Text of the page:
The Little Way of Ruthie Leming: A Southern Girl, a Small Town, and the Secret of a Good Life

The Little Way of Ruthie Leming: A Southern Girl, a Small Town, and the Secret of a Good Life by Rod Dreher Read Free Book Online Page B

Book: The Little Way of Ruthie Leming: A Southern Girl, a Small Town, and the Secret of a Good Life by Rod Dreher Read Free Book Online
Authors: Rod Dreher
Tags: General, Biography & Autobiography, Women
the Methodist church, nervously glancing at the plain white walls and at friends and family gathered in the aged wooden pews. And then the music began, the old wooden French doors at the rear swung open, and there was his bride, luminous, on Paw’s arm. He thought: This is my life now. She chose me. How can I be so lucky?
    After a formal cake-and-punch reception in the church hall, the wedding party moved down the street to the Red Horse tavern, a saloon in an old two-story wooden building. Ruthie and Mike were having so much fun dancing—especially to Van Morrison’s “Brown Eyed Girl,” which was their song—and drinking beer under the neon lights with their friends that they were late leaving for their honeymoon.
    The newlyweds motored north in the Crown Vic to Natchez, Mississippi, to start their wedding trip. After a couple of days there they looked at each other and said, Where do you want to go? They took off driving west, not knowing where they were headed, and not caring. They were married, and that’s all that mattered. The dream had come true. Mike and Ruthie. Ruthie and Mike.
    Back home Ruthie moved into Mike’s trailer in Starhill, and got ready to start the spring semester at LSU. She also threw herself into being a housewife. Ruthie loved making food for her husband. She was already an accomplished Southern cook, laying a nightly feast for Mike of hearty country fare like pork chops, roast, rice and gravy, meat pies, snap beans, and corn on the cob. Mike felt cared for as he never had been.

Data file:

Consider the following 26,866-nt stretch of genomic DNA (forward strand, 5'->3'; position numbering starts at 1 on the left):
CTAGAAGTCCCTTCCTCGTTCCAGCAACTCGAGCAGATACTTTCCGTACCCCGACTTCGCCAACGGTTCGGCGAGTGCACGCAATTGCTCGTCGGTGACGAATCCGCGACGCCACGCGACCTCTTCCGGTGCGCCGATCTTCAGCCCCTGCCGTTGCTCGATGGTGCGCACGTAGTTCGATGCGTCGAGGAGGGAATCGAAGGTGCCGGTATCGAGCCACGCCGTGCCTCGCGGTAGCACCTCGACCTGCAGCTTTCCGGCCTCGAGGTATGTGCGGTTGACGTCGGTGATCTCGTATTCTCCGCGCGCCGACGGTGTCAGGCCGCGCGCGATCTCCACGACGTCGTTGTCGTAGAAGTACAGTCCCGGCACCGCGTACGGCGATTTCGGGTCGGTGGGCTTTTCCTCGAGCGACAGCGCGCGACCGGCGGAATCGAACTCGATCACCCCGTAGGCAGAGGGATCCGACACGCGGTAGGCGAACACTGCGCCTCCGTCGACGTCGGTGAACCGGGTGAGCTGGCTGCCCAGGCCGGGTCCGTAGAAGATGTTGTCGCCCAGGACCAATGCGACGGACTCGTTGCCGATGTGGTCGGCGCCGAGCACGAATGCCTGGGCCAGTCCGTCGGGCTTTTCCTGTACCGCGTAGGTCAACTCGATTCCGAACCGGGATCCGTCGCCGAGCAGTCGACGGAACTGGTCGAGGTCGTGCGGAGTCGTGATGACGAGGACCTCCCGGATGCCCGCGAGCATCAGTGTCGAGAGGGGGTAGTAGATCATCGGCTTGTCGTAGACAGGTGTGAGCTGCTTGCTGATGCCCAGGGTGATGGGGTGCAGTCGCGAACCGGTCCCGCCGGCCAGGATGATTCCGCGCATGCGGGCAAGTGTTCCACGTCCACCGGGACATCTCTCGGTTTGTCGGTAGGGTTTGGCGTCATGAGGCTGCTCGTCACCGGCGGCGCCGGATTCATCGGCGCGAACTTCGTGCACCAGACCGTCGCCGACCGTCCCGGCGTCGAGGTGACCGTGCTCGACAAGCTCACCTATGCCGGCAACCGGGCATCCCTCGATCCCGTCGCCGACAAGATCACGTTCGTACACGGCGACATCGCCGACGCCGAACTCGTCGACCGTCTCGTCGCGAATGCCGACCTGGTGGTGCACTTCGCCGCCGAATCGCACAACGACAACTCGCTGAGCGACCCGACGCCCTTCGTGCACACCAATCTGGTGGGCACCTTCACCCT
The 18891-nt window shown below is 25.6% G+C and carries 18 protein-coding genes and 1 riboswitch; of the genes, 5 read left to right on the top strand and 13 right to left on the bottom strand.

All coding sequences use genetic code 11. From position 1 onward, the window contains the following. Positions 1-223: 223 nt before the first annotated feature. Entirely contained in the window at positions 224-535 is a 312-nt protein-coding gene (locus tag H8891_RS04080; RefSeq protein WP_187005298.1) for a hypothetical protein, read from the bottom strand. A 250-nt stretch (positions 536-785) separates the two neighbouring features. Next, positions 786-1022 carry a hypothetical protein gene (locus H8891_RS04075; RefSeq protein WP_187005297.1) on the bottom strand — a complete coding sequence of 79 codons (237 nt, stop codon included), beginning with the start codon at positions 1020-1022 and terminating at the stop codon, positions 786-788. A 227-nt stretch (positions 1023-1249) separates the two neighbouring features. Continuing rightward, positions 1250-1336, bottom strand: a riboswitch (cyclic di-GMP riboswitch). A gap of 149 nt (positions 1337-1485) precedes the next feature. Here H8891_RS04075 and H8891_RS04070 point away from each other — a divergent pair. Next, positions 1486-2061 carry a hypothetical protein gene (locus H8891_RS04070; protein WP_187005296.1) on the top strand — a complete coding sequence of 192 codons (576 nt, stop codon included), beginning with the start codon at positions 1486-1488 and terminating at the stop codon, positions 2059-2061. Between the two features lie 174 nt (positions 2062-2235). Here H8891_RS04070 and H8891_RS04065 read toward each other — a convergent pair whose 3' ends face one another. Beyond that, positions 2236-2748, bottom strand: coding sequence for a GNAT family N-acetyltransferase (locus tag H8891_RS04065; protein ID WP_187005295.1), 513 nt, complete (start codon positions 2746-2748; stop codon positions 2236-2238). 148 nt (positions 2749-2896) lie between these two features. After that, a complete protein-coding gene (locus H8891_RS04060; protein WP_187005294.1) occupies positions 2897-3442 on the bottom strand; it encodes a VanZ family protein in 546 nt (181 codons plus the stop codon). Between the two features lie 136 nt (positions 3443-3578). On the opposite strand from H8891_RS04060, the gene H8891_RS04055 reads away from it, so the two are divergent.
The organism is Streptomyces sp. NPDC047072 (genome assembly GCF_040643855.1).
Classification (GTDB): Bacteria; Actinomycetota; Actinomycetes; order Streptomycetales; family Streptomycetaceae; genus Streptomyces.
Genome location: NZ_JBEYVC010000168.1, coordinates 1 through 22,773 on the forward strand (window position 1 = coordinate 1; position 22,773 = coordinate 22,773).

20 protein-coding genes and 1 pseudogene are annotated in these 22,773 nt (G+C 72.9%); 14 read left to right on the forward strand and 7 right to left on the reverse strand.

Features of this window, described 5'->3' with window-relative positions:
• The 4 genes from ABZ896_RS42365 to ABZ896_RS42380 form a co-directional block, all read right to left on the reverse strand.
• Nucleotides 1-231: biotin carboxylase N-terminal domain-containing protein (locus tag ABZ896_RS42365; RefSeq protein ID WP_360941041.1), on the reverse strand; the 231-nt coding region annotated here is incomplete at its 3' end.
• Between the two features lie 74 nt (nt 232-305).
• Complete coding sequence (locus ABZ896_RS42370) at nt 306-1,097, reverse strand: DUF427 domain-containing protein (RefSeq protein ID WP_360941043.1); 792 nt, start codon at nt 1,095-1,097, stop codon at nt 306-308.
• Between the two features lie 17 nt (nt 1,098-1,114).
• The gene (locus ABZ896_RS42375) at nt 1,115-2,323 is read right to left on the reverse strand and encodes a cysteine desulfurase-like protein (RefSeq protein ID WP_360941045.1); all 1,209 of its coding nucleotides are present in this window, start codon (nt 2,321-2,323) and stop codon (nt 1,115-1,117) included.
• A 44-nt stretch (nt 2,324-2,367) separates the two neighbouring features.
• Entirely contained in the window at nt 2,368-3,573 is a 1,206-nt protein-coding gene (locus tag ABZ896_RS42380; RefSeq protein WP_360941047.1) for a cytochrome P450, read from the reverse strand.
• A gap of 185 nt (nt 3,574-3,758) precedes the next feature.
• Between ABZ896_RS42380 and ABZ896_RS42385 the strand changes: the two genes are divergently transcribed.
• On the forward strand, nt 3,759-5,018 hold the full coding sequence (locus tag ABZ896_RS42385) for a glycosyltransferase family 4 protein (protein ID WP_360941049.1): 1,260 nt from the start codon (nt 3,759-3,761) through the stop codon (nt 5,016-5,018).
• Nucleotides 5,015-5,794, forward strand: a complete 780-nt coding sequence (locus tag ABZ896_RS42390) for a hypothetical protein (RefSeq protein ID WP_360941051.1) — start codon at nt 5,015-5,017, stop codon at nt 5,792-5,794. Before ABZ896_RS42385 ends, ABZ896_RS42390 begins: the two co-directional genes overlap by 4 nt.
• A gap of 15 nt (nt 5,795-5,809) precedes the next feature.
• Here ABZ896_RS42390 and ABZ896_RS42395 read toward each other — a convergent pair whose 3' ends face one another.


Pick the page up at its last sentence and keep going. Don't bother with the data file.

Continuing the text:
“Ruthie was always thinking about what she could do to help Mike. And he was all about, ‘What can I do to help Ruthie?’ Each one only thought about the other one. They were how marriage is supposed to be,” recalls Stephanie Toney Simpson, Ruthie’s childhood friend and a bridesmaid at her wedding.
    My sister graduated from LSU in 1991 and began teaching sixth grade in the West Feliciana public schools. Meanwhile my career was taking off. After graduation I landed an intern job on the Baton Rouge Advocate , covering the police beat and drinking after deadline at the Thirsty Tiger, a dive bar across the street from the paper’s downtown office. True, there was a sense that newspapering’s rascally glory days were behind it. Many of the older journos had been through alcohol rehab; an oft-repeated story from the Advocate newsroom concerned a photo lab technician who nearly drowned after passing out drunk in the darkroom sink. I had no doubt, though, that I had chosen the right line of work. This was fun.
    After three months the newspaper’s longtime film critic, a gifted writer whom I had grown up reading, resigned to move to New York. The paper offered me his job. I was an inexperienced writer and was terrified of the responsibility, but I didn’t dare turn down a break like that. In the spring of 1992, as Ruthie completed her first year leading a classroom as a teacher, I got another break: an offer from The Washington Times , DC’s conservative competitor to the Washington Post , to become its television critic.
    Washington! I had done a political consulting internship there during my junior year of college, and had fallen in love with politics and the city. Now, at the age of twenty-five, I would make my return. When I stood in Mam and Paw’s yard telling them good-bye, Paw’s face began to tremble all over, as if it were about to fly to pieces. He grabbed me hard and held me tight. This time I was going far away, and almost certainly for good.
    It nearly killed him to watch me go. But it felt to me like I was startingthe life I had always wanted, answering the call I had been hearing since I crossed the Mississippi almost a decade earlier. I found a third-floor walk-up apartment on Capitol Hill, and jumped into my job and life in the city with both feet. On the morning Bill Clinton was first inaugurated, I watched the TV coverage of the ceremony from home. When the outgoing President George H. W.

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